The key method to adopt here is one of positive reinforcement. Firstly, you need to show your pup the area where it should do its business, and each time the pup toilets in the designated area, immediately reward with a treat or verbal praise. In order to prevent mistakes from happening, it is important to both diligently supervise your dog while it is indoors and take it frequently outdoors. This will speed the learning process and prevent any accidents from occurring in the house.
Keep your dog busy by prolonging his mealtime with a number of interactive toys such as Kongs, treatballs, or Bustercubes (treats can be easily pushed in but will engage your dog for hours trying to get them out). Also try hiding part of his meal around the yard to stimulate his natural foraging instincts. Treats and toys are available at the RSPCA online shop.
However, if you decide to keep your dog outdoors, it is important to consider how you'll ensure it receives the appropriate amount of human contact (particularly during those cold winter months in which we'd all much rather stay snuggled inside rather than playing fetch with our pals in the cold!). An option could be to enlist the service of a dog walker. Also, if you work long hours or are sometimes forced to take overnight trips, it may be useful to consider "doggy day care" facilities to ensure that your dog receives the TLC and companionship it will need in your absence.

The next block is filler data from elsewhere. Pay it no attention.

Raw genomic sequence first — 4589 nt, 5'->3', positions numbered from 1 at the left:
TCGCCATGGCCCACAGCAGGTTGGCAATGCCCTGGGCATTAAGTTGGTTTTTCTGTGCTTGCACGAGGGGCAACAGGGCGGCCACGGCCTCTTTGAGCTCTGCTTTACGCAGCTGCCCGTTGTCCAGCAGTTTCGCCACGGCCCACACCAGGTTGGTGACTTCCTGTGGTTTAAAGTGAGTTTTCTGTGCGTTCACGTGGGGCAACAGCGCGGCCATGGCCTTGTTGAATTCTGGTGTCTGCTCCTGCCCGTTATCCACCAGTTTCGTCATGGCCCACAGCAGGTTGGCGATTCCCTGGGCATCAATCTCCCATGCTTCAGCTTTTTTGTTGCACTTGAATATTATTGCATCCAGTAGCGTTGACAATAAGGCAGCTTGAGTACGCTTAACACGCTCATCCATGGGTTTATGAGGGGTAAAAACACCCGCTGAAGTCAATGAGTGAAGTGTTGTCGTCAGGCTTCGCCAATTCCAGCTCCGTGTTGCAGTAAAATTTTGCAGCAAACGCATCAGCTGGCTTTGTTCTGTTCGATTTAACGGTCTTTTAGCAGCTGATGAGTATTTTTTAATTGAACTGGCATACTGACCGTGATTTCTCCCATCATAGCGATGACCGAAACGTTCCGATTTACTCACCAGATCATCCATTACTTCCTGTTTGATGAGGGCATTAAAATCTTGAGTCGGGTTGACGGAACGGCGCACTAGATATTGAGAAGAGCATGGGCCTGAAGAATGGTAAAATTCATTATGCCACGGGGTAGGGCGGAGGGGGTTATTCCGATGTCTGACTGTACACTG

Diarrhoea is similar to vomiting in that it is a clinical sign rather than a disease itself. Diarrhoea can be a sign of a mild digestive upset or of something more serious e.g. food poisoning or ingestion of other toxic materials. Acute and chronic diarrhoea can be life threatening, particularly in puppies or older dogs. If the diarrhoea lasts longer than a couple of hours, contains blood and the dog appears to be in pain and has a fever then veterinary attention is required immediately. Treatment in this case will include identification and appropriate treatment for the underlying condition causing the diarrhoea as well as fluid and electrolyte therapy. Mild cases can be treated at home by removing food for a period of 12 hours and then re-introducing small amounts of bland food (e.g. chicken and rice). Probiotics can also be a useful addition to improve the overall health of the affected dog’s intestines.